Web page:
Trusted Reviews is supported by its audience. If you purchase through links on our site, we may earn a commission. Learn more.

Monument Valley made $5.8m despite high piracy rates

Developer ustwo has announced it made over $5.8 million from sales of Monument Valley.
Despite high piracy rates for the game on Android in particular, ustwo still made over $5.8 million (£3.8 million).
According to a newly published infographic from ustwo, the developer made $5,858,625 from sales of Monument as of Monday, January 12.
Of that revenue, 81.7 per cent was made from iOS sales of the game on iPhone and iPad.
That revenue came from the 40 per cent of users that actually paid for Monument Valley on iOS. 60 per cent managed to either pirate it or nab the puzzler for free.
Then, 13.9 per cent of the Monument Valley revenue came from Android, on which the game was released around a month later than on iOS.
The piracy or unpaid rate on Android was a huge 95 per cent, with only 5 per cent of users actually paying for the title from the Google Play store.
On the Amazon Store, sales of Monument Valley added up to 4.3 per cent of the overall revenue, or 92,247 sales.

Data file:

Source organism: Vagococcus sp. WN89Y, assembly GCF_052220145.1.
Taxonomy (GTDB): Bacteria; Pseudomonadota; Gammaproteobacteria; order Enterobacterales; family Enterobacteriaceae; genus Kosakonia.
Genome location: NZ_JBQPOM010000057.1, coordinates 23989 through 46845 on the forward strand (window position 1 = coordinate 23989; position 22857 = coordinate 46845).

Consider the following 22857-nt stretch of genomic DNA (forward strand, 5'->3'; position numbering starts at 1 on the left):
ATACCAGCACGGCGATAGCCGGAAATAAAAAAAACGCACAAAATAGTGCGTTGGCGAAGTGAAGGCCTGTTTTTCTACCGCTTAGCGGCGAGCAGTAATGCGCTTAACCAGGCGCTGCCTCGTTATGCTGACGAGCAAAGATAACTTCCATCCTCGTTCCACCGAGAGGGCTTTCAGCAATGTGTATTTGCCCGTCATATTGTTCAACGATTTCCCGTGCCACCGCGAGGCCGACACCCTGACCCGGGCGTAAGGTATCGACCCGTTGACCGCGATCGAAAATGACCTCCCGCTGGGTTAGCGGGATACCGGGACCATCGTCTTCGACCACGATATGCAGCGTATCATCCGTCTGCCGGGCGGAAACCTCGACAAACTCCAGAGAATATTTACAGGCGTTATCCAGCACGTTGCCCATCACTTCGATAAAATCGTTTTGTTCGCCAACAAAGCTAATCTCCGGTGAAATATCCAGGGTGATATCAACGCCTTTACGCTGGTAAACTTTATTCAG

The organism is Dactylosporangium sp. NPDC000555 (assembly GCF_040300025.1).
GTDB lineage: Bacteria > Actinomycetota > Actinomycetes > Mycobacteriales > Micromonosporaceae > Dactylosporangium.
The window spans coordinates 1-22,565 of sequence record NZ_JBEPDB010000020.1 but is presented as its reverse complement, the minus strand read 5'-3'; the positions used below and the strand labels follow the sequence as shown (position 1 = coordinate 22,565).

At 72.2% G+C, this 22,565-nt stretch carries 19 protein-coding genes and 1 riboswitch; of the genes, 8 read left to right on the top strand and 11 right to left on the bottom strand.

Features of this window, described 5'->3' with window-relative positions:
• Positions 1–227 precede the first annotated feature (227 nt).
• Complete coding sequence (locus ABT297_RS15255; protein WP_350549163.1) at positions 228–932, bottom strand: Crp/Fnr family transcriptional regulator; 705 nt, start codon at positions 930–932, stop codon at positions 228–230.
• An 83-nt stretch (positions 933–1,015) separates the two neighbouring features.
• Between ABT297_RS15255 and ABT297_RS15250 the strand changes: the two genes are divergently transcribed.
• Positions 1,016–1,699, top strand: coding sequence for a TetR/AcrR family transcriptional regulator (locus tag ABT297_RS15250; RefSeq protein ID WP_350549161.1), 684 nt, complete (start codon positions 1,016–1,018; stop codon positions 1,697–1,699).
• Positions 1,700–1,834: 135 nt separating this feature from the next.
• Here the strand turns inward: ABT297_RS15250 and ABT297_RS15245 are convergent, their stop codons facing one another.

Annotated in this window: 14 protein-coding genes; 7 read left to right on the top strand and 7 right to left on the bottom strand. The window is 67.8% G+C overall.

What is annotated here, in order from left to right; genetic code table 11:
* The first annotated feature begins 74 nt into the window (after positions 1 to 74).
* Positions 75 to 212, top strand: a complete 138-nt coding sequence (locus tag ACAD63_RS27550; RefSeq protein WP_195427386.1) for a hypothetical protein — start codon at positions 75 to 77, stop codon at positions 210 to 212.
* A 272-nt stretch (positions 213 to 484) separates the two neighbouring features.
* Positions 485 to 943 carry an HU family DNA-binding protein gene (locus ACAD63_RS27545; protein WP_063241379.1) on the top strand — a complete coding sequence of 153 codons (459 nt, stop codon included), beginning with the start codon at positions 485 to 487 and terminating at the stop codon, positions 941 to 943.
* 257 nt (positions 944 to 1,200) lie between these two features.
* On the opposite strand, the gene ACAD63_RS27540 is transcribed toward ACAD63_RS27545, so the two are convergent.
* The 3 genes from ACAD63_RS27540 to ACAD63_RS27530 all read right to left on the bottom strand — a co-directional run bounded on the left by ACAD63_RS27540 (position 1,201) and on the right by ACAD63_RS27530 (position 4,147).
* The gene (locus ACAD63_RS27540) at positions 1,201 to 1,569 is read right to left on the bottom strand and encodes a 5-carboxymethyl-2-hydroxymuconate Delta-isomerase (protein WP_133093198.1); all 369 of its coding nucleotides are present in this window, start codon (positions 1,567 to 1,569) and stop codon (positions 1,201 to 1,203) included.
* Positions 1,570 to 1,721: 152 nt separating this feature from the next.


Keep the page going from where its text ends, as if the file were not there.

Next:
Paid sales figures for the game amount to 2,440,076 official sales, with the game currently installed on over 10 million unique devices. However, that latter figure does include installation on multiple devices from a single sale, Family Share accounts and unauthorised downloads.
The original Monument Valley cost $852,000 (£563,045) to develop over a period of 55 weeks. Forgotten Shores was slightly cheaper to develop at $549,000 (£362,807).
Despite the fact ustwo’s new infographic is produced in American Dollars, the game was actually developed by eight core team members in London.

Why trust our journalism?

Founded in 2003, Trusted Reviews exists to give our readers thorough, unbiased and independent advice on what to buy.

Today, we have millions of users a month from around the world, and assess more than 1,000 products a year.

author icon

Editorial independence

Editorial independence means being able to give an unbiased verdict about a product or company, with the avoidance of conflicts of interest. To ensure this is possible, every member of the editorial staff follows a clear code of conduct.

author icon

Professional conduct

We also expect our journalists to follow clear ethical standards in their work. Our staff members must strive for honesty and accuracy in everything they do. We follow the IPSO Editors’ code of practice to underpin these standards.